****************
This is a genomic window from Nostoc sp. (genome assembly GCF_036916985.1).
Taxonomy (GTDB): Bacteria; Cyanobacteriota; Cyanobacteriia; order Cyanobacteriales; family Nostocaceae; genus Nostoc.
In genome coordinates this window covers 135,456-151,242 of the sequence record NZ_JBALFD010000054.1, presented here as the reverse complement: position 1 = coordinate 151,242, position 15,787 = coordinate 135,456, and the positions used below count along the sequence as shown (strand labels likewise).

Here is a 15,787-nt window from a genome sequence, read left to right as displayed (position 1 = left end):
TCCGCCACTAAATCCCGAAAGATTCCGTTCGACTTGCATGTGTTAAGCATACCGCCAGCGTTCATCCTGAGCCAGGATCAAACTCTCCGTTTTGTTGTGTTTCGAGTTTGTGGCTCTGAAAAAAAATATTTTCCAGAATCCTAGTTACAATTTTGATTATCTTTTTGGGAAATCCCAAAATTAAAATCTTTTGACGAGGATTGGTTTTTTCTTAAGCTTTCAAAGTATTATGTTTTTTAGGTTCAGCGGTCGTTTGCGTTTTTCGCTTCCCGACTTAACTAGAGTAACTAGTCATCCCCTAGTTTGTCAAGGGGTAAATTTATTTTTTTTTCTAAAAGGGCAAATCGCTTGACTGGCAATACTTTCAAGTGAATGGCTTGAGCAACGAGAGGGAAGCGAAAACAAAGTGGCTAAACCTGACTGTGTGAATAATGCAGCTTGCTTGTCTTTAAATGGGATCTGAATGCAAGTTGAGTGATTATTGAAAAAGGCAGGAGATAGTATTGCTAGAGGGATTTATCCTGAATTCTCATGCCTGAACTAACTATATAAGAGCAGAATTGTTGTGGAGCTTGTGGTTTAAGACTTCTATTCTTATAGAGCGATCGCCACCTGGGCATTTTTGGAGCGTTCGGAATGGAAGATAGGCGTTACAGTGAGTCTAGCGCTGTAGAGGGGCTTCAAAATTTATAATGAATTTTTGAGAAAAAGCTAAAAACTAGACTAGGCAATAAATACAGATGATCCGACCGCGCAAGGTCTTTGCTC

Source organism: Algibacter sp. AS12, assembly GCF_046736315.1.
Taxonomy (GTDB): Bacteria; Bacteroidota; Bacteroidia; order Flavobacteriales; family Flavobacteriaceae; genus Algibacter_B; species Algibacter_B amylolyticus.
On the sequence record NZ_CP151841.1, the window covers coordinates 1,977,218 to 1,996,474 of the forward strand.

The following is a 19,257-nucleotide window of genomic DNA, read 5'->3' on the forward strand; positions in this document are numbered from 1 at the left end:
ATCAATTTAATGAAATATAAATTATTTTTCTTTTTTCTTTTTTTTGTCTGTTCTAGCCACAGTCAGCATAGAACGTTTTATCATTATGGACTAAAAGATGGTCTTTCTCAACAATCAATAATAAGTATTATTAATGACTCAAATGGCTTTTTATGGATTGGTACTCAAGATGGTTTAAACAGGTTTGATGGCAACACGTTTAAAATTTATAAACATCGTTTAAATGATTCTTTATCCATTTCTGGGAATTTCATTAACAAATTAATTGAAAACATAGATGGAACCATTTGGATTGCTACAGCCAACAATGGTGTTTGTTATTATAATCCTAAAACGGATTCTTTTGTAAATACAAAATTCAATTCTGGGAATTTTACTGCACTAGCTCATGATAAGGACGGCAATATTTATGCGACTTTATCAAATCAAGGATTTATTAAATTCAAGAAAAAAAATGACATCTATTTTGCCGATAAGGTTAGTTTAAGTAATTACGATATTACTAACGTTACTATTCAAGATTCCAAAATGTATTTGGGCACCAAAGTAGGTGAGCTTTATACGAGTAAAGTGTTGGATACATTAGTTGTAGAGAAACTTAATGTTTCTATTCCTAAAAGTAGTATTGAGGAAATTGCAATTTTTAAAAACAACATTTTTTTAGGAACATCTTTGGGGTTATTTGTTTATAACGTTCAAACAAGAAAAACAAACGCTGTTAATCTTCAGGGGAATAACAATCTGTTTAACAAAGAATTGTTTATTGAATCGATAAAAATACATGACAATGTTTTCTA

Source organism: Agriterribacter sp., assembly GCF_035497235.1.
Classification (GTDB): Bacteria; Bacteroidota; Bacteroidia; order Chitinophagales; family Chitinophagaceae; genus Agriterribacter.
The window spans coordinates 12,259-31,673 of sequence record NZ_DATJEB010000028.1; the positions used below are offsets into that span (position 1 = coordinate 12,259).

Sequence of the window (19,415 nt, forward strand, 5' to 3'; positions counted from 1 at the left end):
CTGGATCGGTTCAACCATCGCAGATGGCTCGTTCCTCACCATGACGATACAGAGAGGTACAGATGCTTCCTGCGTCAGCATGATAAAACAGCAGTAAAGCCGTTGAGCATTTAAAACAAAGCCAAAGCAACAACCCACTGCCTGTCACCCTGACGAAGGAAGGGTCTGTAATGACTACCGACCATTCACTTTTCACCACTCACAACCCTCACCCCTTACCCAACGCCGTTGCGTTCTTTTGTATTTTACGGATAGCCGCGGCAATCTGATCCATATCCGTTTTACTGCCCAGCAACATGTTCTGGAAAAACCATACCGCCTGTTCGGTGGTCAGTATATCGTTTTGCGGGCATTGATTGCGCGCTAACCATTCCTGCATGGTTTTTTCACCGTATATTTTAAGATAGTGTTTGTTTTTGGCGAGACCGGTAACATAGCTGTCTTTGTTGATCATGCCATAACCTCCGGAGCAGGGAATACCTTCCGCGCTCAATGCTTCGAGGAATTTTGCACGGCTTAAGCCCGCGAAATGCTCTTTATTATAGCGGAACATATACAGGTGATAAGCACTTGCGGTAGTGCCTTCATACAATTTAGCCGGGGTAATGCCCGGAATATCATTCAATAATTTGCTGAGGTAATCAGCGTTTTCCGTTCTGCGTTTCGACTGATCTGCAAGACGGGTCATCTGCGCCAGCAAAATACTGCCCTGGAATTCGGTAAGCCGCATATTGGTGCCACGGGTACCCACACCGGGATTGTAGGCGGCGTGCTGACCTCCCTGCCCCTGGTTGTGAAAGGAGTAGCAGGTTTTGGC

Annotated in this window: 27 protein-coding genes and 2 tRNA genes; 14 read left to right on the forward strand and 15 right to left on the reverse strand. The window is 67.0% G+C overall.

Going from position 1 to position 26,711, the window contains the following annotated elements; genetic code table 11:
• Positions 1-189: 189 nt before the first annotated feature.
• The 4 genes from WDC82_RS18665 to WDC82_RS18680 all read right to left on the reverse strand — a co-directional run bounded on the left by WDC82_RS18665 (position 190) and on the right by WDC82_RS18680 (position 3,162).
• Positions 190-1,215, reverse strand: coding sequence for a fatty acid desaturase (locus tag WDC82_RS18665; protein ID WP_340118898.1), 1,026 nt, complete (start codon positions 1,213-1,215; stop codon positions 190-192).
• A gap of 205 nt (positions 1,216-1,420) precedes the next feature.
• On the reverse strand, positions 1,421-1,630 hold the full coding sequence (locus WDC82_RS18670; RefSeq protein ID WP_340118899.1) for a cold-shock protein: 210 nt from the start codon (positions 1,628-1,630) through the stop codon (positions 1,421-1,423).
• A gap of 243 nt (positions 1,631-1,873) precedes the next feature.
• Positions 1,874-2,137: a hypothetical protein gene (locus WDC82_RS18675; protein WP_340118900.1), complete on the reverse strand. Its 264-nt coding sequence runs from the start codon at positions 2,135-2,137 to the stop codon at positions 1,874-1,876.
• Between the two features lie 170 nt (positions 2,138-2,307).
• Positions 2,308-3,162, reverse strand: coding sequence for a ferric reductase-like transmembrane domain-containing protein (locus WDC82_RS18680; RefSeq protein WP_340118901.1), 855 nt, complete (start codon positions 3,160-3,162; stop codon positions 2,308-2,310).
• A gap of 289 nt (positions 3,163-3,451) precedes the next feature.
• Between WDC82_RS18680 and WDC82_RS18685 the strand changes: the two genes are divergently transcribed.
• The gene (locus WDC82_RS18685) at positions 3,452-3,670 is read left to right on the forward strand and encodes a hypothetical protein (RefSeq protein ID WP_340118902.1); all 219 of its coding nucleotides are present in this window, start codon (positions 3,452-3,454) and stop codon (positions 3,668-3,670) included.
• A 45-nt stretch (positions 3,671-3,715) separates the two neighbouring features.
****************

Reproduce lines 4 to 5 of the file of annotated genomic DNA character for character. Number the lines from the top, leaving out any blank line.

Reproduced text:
Here is a 15,787-nt window from a genome sequence, read left to right as displayed (position 1 = left end):
TCCGCCACTAAATCCCGAAAGATTCCGTTCGACTTGCATGTGTTAAGCATACCGCCAGCGTTCATCCTGAGCCAGGATCAAACTCTCCGTTTTGTTGTGTTTCGAGTTTGTGGCTCTGAAAAAAAATATTTTCCAGAATCCTAGTTACAATTTTGATTATCTTTTTGGGAAATCCCAAAATTAAAATCTTTTGACGAGGATTGGTTTTTTCTTAAGCTTTCAAAGTATTATGTTTTTTAGGTTCAGCGGTCGTTTGCGTTTTTCGCTTCCCGACTTAACTAGAGTAACTAGTCATCCCCTAGTTTGTCAAGGGGTAAATTTATTTTTTTTTCTAAAAGGGCAAATCGCTTGACTGGCAATACTTTCAAGTGAATGGCTTGAGCAACGAGAGGGAAGCGAAAACAAAGTGGCTAAACCTGACTGTGTGAATAATGCAGCTTGCTTGTCTTTAAATGGGATCTGAATGCAAGTTGAGTGATTATTGAAAAAGGCAGGAGATAGTATTGCTAGAGGGATTTATCCTGAATTCTCATGCCTGAACTAACTATATAAGAGCAGAATTGTTGTGGAGCTTGTGGTTTAAGACTTCTATTCTTATAGAGCGATCGCCACCTGGGCATTTTTGGAGCGTTCGGAATGGAAGATAGGCGTTACAGTGAGTCTAGCGCTGTAGAGGGGCTTCAAAATTTATAATGAATTTTTGAGAAAAAGCTAAAAACTAGACTAGGCAATAAATACAGATGATCCGACCGCGCAAGGTCTTTGCTC